Messiaen's full orchestration requires more than 110 musicians, placing great demands on budgets as well as orchestra pit space. At the Palais Garnier, the overflow of players were placed in boxes adjacent to the stage.

Player 1: bells, claves, eoliphone, snare drum
Player 2: triangle, claves, 6 temple blocks, very small cymbal, small cymbal, suspended cymbal
Player 3: triangle, claves, wood block, whip, a pair of maracas, a reco reco or guiro, glass chimes, shell chimes, wood chimes, tambourine, 3 gongs
Player 4: triangle, claves, set of crotales, large suspended cymbal, suspended cymbal, medium tom-tom, low tom-tom, 3 tam-tams
Player 5: set of bells, metal sheet, claves, geophone, eoliphone, bass drum

In addition to these, pitched percussion instruments are also used: one xylophone, one xylorimba, one marimba, one glockenspiel and one vibraphone, as well as three Ondes Martenot which the composer described in his interview with Claude Samuel as being 'very rare in an opera!'.


The opera requires a ten-part, 150-voice choir, which serves a twofold role: Greek chorus and divine presence. Throughout the piece, the chorus comments on Francis' spiritual journey. The first three scenes include a commentary on the preceding plot action with a "moral." For example, after Francis' conversation with Leo on "perfect joy", the chorus sings the text "He who would walk in my steps, let him renounce himself, take up his Cross and follow me." One could say that this text carries a double purpose—the moral is not only sung, but comes from the mouth of Christ. In the latter scenes of the opera, especially The Stigmata , the chorus perpetuates its image as Christ speaking directly to Francis as He bestows the wounds onto the saint. Messiaen's choral writing, especially the violent, wordless chants during The Stigmata , suggests a mystical, otherworldly presence.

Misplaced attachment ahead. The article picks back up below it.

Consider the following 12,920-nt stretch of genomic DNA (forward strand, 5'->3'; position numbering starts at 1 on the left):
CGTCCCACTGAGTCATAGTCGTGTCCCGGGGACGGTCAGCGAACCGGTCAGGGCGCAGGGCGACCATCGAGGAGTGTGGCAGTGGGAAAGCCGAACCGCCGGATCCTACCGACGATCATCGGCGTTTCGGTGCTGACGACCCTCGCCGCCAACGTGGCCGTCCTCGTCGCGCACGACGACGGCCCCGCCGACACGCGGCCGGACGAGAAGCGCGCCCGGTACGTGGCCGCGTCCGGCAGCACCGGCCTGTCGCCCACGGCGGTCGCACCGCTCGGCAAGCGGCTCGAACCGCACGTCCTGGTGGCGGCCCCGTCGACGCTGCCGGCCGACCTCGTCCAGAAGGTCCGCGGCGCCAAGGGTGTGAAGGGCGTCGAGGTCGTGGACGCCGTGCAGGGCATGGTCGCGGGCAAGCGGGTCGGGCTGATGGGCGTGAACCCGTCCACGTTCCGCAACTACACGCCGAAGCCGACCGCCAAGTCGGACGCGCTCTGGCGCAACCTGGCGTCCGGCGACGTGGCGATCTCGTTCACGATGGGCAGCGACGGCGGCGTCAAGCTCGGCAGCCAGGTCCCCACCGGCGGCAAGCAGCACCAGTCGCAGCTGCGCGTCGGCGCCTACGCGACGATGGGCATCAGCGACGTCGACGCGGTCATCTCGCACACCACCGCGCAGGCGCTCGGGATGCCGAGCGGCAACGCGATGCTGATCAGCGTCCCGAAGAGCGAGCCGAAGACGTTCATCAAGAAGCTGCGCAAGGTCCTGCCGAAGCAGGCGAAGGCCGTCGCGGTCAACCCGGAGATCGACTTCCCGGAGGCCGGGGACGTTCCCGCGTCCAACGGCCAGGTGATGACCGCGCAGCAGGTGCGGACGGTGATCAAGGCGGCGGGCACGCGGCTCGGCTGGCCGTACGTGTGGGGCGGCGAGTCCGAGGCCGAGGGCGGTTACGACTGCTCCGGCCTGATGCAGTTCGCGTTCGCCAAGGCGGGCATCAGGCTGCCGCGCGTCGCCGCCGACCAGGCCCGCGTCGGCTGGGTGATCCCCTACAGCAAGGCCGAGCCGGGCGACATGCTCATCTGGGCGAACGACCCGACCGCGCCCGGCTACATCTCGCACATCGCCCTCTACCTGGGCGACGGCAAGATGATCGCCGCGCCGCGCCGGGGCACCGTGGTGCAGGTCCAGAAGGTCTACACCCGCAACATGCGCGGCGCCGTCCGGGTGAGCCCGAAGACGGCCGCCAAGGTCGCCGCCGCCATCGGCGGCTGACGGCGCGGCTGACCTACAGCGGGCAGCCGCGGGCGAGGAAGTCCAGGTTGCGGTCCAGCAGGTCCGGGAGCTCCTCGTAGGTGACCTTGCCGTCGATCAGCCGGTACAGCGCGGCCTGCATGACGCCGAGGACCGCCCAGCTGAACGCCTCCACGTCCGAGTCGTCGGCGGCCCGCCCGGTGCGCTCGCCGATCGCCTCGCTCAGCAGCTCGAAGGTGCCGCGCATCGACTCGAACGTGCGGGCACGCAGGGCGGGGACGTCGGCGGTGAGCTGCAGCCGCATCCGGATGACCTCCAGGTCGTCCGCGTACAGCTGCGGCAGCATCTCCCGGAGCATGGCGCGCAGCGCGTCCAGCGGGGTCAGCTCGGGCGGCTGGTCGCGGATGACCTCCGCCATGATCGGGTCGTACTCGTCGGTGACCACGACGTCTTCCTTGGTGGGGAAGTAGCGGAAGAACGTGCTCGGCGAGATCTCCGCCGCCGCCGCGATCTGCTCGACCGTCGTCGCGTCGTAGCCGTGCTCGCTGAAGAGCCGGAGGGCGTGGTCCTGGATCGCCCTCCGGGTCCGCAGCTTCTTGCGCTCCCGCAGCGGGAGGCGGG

Messiaen's synesthesia caused a perception of colors associated with particular harmonies or musical scale degrees. For instance, when hearing a C-natural on the piano, the composer saw "white" before his eyes. In the opera, Messiaen underscores the final moments (Francis' death and ascent into heaven) on a C major chord structure, providing a musical burst of white light. It is unclear whether this final chord structure was coincidental or intentional.

Messiaen's other research

Messiaen traveled to Italy not merely for birdcall research. In Assisi, he visited the Basilica of Saint Francis to study the Giotto frescoes. During rehearsal for the premiere production, the composer coached baritone José van Dam (creator of the title role) in some of the gestures and attitudes evoked on the Giotto masterpieces. Messiaen also made a side trip to Florence. While in the monastery of San Marco, he found inspiration for the Angel's costume in one of several paintings of the Annunciation by Fra Angelico. As a result, the libretto includes a costume note on the exact shade of the Angel's robe (as dictated by the original artwork): a pinkish mauve between lilac and salmon.

Recordings and broadcasts

Four recordings of the opera exist, three of which are complete:

The opera was given a semi-staged performance as Prom 70 in the 2008 BBC Proms season and broadcast live on BBC Radio 3. This was based on the recent production by Netherlands Opera. [8] This production was filmed and issued on DVD in 2009, with Rodney Gilfry as St. Francis and Camilla Tilling as the Angel. The conductor is Ingo Metzmacher, and the stage producer is Pierre Audi.

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  2. Dingle, Christopher (28 August 2008). "'Sin isn't interesting. I prefer flowers'". the Guardian.
  3. "Saint François d'Assise (Assai Classics) at" . Retrieved 15 May 2007.
  4. "Saint François d'Assise (Orfeo d'Or) at CDuniverse" . Retrieved 15 May 2007.
  5. "Saint François d'Assise (Orfeo d'Or) at" . Retrieved 15 May 2007.
  6. "Opera News Recording Reviews Database" . Retrieved 17 May 2007.
  7. "Saint François d'Assise (Deutsche Grammophon) at" . Retrieved 15 May 2007.
  8. "About the Music / Proms by Day—Sunday 7 September—Prom 70: Messiaen's Saint Francis of Assisi". BBC Proms website. BBC. 2008. Retrieved 8 September 2008.